· reading-code unity

Reading Code: Unity

I spent a bit of time reading some of the Unity code base recently and I decided to try out a variation of Michael Feathers 'Effect Sketching' which my colleague Dave Cameron showed me.

'Effect Sketching' is a technique Feathers describes in 'Working Effectively With Legacy Code' and the idea is that we sketch a diagram showing the interactions between the fields and methods in a specific class while browsing through the code.

Dave suggested doing a similar thing but with methods and classes instead while stepping through the code with the debugger.

I set up this code to step my way through:

var container = new UnityContainer();

container.RegisterType(typeof (IIDProvider), typeof (HttpContextIDProvider));
container.Configure<Interception>().SetDefaultInterceptorFor(typeof (GetPaymentBreakdownsService), new VirtualMethodInterceptor());

object resolve = container.Resolve(typeof (GetPaymentBreakdownsService));

These are some of my observations from this exercise:

  • I found it was much easier for me to remember where I was in the call stack then normal. I often get quite engrossed in the individual method calls on objects that I forget where the code actually started before it ended up in the current location. Whenever this happened I was able to refer to my sketch to remind myself of where the code had started from.

  • Despite having the drawing I still got a bit lost when the PolicyInjectionBehaviourDescriptor made a call back to the container’s Resolve method which meant that the code went through the same path that I’d just followed: public IInterceptionBehavior GetInterceptionBehavior( IInterceptor interceptor, Type interceptedType, Type implementationType, IUnityContainer container) { InjectionPolicy[] policies = container.Resolve<InjectionPolicy[]>(); I was getting really confused watching various different injection policies being resolved instead of the type I was trying to resolve!

  • I’ve previously tried drawing diagrams which just contained the classes in a code base but I’ve found that including the methods that connect them makes it easier for me to understand what’s going on. I’ve been drawing these diagrams out by hand but I thought I’d translate some of it into dot notation so that I could create a version using graphviz to show on here. unity.png The nodes in orange represent classes and the dotted line represents where an event was fired.

  • I realised that I still need to spend more time reading code so that I know when to dive into an object and when the details are probably not important. At the moment I’m too prone to getting distracted by wanting to see how a specific method works instead of looking at those details later on when I actually need to know.

  • I felt as I was reading the code that in a lot of places the option type from functional programming would have come in quite useful. There is often code similar to this bit from LifeTimeStrategy: ~class object existing = lifetimePolicy.GetValue(); if (existing != null) { context.Existing = existing; context.BuildComplete = true; } ~ Instead of existing returning a null it could return 'None' to indicate it hasn’t been resolved yet.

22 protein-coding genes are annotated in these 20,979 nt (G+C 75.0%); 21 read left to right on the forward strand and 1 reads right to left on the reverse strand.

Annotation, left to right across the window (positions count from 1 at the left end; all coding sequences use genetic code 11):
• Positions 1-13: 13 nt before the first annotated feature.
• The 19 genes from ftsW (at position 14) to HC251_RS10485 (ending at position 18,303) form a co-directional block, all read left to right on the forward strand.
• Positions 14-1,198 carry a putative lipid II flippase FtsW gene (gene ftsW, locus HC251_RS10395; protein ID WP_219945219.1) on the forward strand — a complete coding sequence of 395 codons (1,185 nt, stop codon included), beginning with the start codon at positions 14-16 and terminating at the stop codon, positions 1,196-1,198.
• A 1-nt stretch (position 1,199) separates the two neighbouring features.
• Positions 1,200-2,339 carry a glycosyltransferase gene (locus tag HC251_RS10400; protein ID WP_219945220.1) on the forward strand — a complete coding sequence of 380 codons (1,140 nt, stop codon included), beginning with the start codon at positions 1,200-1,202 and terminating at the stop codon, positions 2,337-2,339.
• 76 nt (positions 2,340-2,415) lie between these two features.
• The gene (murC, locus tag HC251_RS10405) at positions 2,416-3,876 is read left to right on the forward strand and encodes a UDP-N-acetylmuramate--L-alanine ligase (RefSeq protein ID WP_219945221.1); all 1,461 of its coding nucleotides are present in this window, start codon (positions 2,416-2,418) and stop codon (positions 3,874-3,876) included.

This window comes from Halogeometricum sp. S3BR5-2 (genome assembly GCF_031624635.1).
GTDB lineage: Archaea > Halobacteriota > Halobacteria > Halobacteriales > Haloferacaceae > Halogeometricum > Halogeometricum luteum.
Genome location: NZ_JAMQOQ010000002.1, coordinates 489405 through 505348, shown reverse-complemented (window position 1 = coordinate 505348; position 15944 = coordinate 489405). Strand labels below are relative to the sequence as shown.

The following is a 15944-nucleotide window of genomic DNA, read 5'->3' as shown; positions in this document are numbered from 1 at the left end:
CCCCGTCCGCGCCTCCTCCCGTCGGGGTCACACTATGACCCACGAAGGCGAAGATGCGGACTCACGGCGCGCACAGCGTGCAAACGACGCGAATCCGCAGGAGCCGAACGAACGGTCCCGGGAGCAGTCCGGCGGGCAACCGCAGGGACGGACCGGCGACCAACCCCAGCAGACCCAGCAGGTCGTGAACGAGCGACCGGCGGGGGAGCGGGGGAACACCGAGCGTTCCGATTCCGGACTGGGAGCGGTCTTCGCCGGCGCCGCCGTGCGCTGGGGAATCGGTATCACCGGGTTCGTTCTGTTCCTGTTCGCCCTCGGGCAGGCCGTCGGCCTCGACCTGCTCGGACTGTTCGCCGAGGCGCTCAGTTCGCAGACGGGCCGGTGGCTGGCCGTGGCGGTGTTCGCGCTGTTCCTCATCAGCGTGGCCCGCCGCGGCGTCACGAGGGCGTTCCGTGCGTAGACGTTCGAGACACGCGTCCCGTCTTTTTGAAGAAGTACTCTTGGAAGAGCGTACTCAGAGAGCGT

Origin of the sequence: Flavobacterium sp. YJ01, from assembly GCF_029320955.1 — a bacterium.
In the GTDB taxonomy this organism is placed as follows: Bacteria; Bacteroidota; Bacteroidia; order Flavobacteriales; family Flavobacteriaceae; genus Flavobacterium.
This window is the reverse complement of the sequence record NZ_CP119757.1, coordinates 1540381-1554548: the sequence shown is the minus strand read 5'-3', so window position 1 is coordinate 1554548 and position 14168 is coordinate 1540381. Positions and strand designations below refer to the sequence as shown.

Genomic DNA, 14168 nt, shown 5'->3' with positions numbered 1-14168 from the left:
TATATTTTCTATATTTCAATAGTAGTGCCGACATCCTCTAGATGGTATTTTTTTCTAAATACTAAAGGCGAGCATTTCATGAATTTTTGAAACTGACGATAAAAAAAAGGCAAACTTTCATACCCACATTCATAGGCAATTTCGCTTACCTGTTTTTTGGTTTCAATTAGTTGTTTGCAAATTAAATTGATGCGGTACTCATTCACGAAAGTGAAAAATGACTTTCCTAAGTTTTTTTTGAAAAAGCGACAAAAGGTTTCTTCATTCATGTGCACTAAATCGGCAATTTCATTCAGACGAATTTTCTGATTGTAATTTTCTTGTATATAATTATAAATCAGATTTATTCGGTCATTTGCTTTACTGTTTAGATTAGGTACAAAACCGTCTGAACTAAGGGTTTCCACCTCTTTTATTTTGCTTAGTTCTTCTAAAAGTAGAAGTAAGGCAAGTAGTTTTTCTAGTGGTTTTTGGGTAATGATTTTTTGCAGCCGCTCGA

• I’ve read about the 'yield' construct before but I’ve never seen a need to use it yet in any code I’ve written so it was interesting to see it being used quite frequently inside PolicySet: ~csharp public IEnumerableGetPoliciesFor(MethodImplementationInfo member) { foreach (InjectionPolicy policy in this) { if (policy.Matches(member)) { yield return policy; } } } ~ From my understanding of this construct it seems like it acts in a similar way to a stream i.e. it’s only evaluated when it’s actually needed. </li> In the 'Fundamentals of Object Oriented Design in Uml' Meilir Page Jones suggests that we might want to avoid replicated behaviour in our public APIs since it leads to greater complexity. This would therefore seem to suggest that having overloads of methods on an object is something to be avoided. Interestingly in this code base the overloads for 'UnityContainer' are actually defined as extension methods which then delegate back to 'UnityContainer' and pass in default values for unspecified parameters. This seems like quite a neat way of getting around the problem since we keep the API clean while also providing users of the code an easy way to do so. </ul> On the subject of reading code I recently came across an interesting post by designbygravity which describes some approaches for reading code more effectively. In particular I really liked the section about not hating the code :

You can get sucked into hating the code, merely because it is not yours. Software people tend to be equipped with ample egos, and other people’s code can offend. But realize, their working code is better than your imagined code, because their working code exists right now. So put your ego aside and learn the code in front of you.

It’s so easy to drift into this mindset but it’s rarely helpful so if we can stop ourselves it’s almost certainly beneficial.

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